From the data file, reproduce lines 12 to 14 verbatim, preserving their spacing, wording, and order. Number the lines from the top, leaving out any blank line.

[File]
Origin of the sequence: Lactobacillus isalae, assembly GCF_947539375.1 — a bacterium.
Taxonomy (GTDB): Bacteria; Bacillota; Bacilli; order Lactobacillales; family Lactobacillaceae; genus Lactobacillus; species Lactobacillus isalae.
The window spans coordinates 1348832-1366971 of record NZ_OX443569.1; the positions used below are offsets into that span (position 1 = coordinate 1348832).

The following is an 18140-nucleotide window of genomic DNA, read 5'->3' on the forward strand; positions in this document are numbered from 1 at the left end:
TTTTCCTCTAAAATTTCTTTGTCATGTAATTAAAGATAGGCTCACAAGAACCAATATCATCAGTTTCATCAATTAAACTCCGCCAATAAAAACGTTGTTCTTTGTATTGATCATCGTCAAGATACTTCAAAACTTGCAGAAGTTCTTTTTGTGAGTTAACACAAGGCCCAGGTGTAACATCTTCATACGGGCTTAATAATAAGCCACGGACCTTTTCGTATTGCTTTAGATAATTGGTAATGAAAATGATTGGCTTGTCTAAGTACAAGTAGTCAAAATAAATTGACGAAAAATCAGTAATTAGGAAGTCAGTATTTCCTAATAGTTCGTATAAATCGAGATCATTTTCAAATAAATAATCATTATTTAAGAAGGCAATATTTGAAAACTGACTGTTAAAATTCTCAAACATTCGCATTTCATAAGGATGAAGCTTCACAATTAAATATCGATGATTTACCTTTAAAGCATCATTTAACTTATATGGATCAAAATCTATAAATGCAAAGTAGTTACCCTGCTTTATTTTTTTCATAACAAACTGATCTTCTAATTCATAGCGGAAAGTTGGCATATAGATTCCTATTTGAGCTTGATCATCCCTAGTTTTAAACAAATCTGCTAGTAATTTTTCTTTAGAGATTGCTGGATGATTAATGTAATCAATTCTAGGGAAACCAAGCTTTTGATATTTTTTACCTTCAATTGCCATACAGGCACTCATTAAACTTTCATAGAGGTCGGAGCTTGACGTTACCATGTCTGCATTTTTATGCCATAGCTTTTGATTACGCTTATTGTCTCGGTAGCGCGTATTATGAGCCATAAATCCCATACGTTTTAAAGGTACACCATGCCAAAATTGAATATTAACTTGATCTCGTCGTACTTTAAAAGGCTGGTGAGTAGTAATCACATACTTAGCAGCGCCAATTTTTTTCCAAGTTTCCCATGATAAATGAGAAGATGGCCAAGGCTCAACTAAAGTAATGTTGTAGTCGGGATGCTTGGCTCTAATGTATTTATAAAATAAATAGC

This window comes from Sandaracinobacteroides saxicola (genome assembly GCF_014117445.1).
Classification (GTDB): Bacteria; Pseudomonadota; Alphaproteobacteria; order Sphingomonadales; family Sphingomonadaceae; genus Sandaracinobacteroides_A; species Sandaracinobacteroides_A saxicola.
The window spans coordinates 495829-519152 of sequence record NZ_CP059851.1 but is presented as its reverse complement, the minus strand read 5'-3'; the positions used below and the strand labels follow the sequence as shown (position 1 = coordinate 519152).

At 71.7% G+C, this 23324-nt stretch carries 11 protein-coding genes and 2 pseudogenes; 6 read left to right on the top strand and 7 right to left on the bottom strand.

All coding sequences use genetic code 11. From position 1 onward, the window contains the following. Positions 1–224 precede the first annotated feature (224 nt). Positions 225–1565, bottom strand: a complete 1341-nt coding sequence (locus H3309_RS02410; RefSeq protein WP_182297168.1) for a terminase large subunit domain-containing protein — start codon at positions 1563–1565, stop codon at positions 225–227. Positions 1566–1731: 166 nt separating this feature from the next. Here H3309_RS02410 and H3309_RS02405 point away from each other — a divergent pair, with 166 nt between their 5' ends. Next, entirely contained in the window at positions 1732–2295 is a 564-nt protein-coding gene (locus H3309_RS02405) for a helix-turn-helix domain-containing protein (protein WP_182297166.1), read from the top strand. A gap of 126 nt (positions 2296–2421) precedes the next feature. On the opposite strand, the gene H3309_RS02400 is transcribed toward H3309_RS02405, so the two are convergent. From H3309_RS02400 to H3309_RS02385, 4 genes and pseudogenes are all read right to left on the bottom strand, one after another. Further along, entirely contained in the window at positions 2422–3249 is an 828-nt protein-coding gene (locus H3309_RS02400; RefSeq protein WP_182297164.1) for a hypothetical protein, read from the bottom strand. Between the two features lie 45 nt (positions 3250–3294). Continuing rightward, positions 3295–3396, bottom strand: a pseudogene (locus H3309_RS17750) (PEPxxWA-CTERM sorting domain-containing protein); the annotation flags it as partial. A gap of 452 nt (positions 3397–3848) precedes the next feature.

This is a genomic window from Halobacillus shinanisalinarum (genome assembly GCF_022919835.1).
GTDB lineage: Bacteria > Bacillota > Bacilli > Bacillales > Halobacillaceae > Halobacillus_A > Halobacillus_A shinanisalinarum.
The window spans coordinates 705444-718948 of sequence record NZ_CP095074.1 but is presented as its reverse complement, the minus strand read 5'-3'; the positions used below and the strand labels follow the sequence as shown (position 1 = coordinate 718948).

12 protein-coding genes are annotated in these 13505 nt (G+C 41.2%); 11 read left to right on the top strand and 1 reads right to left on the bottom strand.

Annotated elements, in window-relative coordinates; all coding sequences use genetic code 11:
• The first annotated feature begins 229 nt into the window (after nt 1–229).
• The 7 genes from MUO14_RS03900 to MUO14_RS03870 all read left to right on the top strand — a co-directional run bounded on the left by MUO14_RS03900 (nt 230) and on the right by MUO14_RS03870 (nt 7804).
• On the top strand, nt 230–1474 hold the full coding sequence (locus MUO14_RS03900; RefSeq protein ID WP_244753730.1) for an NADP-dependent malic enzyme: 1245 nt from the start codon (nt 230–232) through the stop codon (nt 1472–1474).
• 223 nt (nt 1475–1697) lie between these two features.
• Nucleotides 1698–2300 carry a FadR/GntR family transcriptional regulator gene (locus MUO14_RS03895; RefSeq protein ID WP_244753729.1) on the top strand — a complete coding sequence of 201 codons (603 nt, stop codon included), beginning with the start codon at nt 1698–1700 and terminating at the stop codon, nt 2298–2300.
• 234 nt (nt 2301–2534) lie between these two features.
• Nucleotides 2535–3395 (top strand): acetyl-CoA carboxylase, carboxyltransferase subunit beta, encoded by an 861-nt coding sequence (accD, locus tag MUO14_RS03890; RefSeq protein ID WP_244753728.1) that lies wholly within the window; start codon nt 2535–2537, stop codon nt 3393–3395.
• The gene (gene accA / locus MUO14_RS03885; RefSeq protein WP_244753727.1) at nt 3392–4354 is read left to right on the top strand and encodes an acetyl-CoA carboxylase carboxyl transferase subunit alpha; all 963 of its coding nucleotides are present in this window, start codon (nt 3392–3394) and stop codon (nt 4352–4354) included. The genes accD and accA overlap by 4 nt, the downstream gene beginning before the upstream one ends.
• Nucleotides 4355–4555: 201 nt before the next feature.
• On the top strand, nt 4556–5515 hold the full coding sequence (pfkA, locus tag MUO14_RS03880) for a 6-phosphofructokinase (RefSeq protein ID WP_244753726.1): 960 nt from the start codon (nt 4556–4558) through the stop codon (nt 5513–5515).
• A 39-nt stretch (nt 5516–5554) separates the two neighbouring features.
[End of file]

GTDB lineage: Bacteria > Bacillota > Bacilli > Bacillales > Halobacillaceae > Halobacillus_A > Halobacillus_A shinanisalinarum.
The window spans coordinates 705444-718948 of sequence record NZ_CP095074.1 but is presented as its reverse complement, the minus strand read 5'-3'; the positions used below and the strand labels follow the sequence as shown (position 1 = coordinate 718948).

12 protein-coding genes are annotated in these 13505 nt (G+C 41.2%); 11 read left to right on the top strand and 1 reads right to left on the bottom strand.